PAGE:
Alert system to provide much-needed support to end-of-life carers
Lancashire university's Carers’ Alert Thermometer designed to assess the needs of people caring for terminally-ill loved ones
A new alert system developed by Edge Hill University in Ormskirk, Lancashire, has been designed to assess the needs of people caring for terminally-ill loved ones and features prominently in the recently-published National Institute for Health Research (NIHR) Better Endings report.
The Carers’ Alert Thermometer (CAT) is a simple screening tool, developed with more than 245 carers and professionals from around the North West, that aims to provide an alert to potential areas of burden that carers are experiencing and trigger interventions where appropriate.
The CAT is a response to a major research study that informed the Better Endings report, undertaken at Edge Hill University and funded by the NIHR. The study found that support received by unpaid family carers could be a significant factor in what happens to terminally-ill people, particularly those with cancer, at the end of their lives.
Professor Barbara Jack, director of Edge Hill’s Evidence-based Practice Research Centre, said the Better Endings report provides important insight into the issues facing those on the frontline of palliative care.
She added: “Prior to commencing the research project, it had become apparent that an increasing number of cancer patients, who had elected to die at home, were being admitted to hospital in their last days of life.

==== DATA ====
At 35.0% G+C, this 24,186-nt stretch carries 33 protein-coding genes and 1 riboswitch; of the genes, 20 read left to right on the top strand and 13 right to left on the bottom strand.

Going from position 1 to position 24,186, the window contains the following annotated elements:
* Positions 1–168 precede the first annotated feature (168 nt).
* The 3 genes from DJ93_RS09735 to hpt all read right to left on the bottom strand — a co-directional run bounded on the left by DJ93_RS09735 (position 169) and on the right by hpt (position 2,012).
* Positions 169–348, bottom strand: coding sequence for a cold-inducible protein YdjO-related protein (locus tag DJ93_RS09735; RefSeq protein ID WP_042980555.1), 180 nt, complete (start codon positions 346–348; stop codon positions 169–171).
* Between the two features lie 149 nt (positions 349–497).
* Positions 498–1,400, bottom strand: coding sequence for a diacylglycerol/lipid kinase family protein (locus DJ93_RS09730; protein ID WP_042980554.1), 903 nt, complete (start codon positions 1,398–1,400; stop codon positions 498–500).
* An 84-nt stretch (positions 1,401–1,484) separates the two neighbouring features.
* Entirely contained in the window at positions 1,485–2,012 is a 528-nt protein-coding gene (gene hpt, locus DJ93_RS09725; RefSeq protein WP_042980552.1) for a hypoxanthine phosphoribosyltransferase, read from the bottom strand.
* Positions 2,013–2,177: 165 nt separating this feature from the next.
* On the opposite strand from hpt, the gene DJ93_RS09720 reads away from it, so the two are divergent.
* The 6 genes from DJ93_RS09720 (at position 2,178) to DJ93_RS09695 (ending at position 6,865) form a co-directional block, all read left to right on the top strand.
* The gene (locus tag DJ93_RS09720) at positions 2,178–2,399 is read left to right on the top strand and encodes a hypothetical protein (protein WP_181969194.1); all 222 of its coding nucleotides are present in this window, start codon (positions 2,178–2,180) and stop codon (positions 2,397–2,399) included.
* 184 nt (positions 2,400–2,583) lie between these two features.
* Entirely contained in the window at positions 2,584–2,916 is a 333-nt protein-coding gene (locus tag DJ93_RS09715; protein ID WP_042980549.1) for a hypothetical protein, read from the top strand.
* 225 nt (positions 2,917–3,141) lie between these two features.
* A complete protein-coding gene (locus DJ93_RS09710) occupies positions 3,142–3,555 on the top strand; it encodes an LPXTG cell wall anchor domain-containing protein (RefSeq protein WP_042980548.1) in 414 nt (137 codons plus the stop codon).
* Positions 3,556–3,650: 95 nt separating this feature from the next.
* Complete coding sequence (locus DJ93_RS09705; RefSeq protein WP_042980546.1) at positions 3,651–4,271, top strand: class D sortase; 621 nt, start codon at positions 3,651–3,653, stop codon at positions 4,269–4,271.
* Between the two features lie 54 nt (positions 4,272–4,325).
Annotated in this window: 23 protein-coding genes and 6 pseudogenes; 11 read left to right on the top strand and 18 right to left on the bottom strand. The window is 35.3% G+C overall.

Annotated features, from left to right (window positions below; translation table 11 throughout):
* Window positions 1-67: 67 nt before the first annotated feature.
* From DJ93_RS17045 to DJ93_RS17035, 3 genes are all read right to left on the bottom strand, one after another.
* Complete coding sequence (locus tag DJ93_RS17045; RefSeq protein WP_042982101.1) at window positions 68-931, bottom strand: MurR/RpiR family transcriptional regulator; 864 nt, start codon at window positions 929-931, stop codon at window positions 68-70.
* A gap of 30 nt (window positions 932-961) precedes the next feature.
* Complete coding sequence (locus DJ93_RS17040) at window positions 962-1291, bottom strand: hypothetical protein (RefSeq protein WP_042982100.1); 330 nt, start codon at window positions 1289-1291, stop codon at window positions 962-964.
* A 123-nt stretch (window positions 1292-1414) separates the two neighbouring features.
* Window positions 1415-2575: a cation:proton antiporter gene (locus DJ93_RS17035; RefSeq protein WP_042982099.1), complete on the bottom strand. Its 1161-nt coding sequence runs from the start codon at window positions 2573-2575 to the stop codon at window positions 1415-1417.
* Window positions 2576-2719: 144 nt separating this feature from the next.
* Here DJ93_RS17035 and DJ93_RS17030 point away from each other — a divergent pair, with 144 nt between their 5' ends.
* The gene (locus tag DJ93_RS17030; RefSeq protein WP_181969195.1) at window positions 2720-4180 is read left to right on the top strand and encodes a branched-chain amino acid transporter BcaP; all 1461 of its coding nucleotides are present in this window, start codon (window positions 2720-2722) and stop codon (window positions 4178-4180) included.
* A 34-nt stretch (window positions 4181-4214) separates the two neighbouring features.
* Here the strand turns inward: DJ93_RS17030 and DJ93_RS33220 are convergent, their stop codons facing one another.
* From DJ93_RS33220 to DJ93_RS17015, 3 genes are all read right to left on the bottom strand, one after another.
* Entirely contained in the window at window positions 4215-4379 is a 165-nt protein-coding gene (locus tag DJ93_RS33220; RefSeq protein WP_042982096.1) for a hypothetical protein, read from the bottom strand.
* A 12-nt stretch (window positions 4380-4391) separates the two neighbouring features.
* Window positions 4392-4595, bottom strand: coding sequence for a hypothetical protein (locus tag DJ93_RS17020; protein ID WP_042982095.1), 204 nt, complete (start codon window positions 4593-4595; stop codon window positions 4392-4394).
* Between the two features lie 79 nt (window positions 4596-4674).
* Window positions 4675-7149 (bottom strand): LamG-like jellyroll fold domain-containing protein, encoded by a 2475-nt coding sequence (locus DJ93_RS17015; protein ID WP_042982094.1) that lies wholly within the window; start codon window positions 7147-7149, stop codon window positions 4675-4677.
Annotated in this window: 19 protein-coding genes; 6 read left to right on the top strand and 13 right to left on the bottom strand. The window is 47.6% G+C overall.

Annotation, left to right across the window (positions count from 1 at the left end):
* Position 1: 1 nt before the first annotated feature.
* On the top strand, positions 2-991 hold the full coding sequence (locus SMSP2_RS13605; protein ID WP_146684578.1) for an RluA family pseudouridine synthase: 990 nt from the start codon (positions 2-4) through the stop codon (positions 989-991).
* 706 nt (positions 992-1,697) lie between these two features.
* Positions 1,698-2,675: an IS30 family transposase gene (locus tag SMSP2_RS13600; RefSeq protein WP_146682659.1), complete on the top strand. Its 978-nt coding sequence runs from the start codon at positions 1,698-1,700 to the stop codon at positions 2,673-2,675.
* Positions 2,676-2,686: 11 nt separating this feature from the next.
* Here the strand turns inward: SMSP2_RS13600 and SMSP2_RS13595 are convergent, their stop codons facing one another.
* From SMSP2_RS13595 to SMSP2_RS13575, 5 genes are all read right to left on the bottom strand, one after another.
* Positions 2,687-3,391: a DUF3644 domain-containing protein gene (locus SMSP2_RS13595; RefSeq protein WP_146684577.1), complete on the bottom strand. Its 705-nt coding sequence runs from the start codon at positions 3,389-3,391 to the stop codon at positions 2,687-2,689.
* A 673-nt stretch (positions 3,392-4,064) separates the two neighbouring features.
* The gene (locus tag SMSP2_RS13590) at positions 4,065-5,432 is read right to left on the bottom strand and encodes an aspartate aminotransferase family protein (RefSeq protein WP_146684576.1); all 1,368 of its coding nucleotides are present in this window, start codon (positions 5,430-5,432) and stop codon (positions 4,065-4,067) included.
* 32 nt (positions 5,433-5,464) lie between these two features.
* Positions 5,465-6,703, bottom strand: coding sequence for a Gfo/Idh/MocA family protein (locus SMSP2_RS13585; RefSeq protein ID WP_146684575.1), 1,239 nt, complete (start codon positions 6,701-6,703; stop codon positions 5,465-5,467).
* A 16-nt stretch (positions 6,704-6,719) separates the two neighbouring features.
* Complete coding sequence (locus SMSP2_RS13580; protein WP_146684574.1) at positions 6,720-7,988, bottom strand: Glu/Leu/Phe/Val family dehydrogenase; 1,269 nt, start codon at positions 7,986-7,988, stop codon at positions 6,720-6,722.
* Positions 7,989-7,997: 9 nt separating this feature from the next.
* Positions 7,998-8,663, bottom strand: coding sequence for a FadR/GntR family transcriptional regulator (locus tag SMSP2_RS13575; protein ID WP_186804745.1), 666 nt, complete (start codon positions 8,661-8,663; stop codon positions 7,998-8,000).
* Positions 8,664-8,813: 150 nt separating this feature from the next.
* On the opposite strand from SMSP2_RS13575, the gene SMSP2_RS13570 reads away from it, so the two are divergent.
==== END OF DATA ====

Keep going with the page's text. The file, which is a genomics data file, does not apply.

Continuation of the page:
“While honouring people’s final wishes and helping them die with dignity is common to all carers’ motivations, it was identified that in many cases carer fatigue played a pivotal role in end-of-life hospitalisation.
“The CAT has been designed to help carers and professionals identify breakdown behaviours and risk areas before they escalate, helping many more terminally-ill people avoid hospitalisations during their finals days.
Better Endings is the first such report to bring together evidence on a single topic from across the NIHR. The review is being launched at an event taking place at the Kings Fund in London, which will be attended by NHS clinicians, commissioners, patients and researchers.
The themed review aims to help NHS decision-makers by presenting the findings of 17 NIHR studies in a clear and comprehensive way. It also highlights 12 pieces of ongoing NIHR-funded research that are evaluating new and existing care initiatives, such as ‘hospice at home’ and a new data sharing service to improve continuity of care.
The CAT research team included Dr Katherine Knighting, Dr Mary O ‘Brien, Professor Brenda Roe from Edge Hill University, Professor Mike Nolan (University of Sheffield), Professor Mari Lloyd-Williams (University of Liverpool), Dr Rob Gandy (independent consultant), and Kirsty Pine (Liverpool CCG).